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 Table of Contents  
ORIGINAL ARTICLE
Year : 2012  |  Volume : 3  |  Issue : 4  |  Page : 452-458  

Stress distribution among periodontally compromised abutments: A comparative study using three-dimensional finite element analysis


1 Department of Prosthodontics, Crown and Bridge and Implantology, People's College of Dental Sciences and Research Centre, Karond, Bhanpur, Bhopal, Madhya Pradesh, India
2 Department of Conservative Dentistry and Endodontics, People's College of Dental Sciences and Research Centre, Karond, Bhanpur, Bhopal, Madhya Pradesh, India

Date of Web Publication20-Feb-2013

Correspondence Address:
Rajkiran Chitumalla
Department of Prosthodontics, Crown and Bridge and Implantology, People's College of Dental Sciences and Research Centre, Karond, Bhanpur, Bhopal, Madhya Pradesh
India
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Source of Support: None, Conflict of Interest: None


DOI: 10.4103/0976-237X.107439

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   Abstract 

Aims: The aim of the study was to evaluate the stress distribution patterns in teeth and supporting structures of fixed prosthesis and design modifications in a fixed prosthesis with either normal or reduced bone support of an additional abutment. Study was also undertaken to disprove Ante's law. Materials and Methods: Main models and variations of main models (modification 1, 2, 3, 4, 5, 6, 7, 8) were subjected to 200 N at angulations of 90° and 15° on functional cusps. Results for each loading were obtained as stress distribution color images and numerical values were recorded. A three-dimensional finite element analysis study of variations of normal models was performed using two finite element softwares, namely PRO-Engineer wildfire version 1.0 manufacturer: Parametric technology corporation, Needham, MA 02494 U.S.A. Results: When periodontal compromised abutment teeth was splinted with an additional abutment an increase of stress was observed in periodontally compromised abutments so an additional abutment is not required. Eventhough the pericemental area of compromised abutments with an additional abutment (canine) was more than the combined pericemental area of pontics to be replaced, stress generated was more on abutments. This disproves Ante's law. Hence, it may be a reference, but should not be the ultimate criterion in determining the number of multiple abutments. Conclusions: When periodontal compromised abutment teeth was splinted with an additional abutment an increase of stress was observed in periodontally compromised abutments so an additional abutment is not required. Even though the pericemental area of compromised abutments with an additional abutment (canine) was more than combined pericemental area of pontics to be replaced, stress generated was more on abutments. This disproves Ante's law. Hence, it may be a reference, but should not be the ultimate criterion in determining the number of multiple abutments.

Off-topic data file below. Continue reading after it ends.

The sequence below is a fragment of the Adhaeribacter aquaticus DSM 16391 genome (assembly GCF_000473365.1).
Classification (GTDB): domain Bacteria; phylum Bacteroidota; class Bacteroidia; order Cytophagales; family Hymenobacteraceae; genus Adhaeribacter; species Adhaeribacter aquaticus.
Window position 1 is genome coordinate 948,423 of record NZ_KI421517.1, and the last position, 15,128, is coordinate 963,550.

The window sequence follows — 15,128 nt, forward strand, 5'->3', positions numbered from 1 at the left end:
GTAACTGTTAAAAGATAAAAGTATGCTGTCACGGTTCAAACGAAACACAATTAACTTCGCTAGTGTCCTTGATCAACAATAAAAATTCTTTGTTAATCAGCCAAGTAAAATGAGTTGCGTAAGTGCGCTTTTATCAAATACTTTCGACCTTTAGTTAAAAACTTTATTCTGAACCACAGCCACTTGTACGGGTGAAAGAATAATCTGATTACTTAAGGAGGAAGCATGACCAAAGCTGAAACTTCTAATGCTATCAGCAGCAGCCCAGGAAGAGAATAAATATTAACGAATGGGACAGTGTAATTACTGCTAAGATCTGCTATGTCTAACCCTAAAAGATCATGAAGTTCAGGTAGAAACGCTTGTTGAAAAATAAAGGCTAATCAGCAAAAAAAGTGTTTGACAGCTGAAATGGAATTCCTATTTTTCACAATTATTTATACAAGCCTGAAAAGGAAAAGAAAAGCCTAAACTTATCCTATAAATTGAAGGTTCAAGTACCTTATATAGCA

Keywords: Abutment, stress, three-dimensional finite element


How to cite this article:
Chitumalla R, Munaga S, Khare A, Agarwal S, Bhoyar A, Parlani S. Stress distribution among periodontally compromised abutments: A comparative study using three-dimensional finite element analysis . Contemp Clin Dent 2012;3:452-8

How to cite this URL:
Chitumalla R, Munaga S, Khare A, Agarwal S, Bhoyar A, Parlani S. Stress distribution among periodontally compromised abutments: A comparative study using three-dimensional finite element analysis . Contemp Clin Dent [serial online] 2012 [cited 2019 Sep 23];3:452-8. Available from: http://www.contempclindent.org/text.asp?2012/3/4/452/107439


   Introduction Top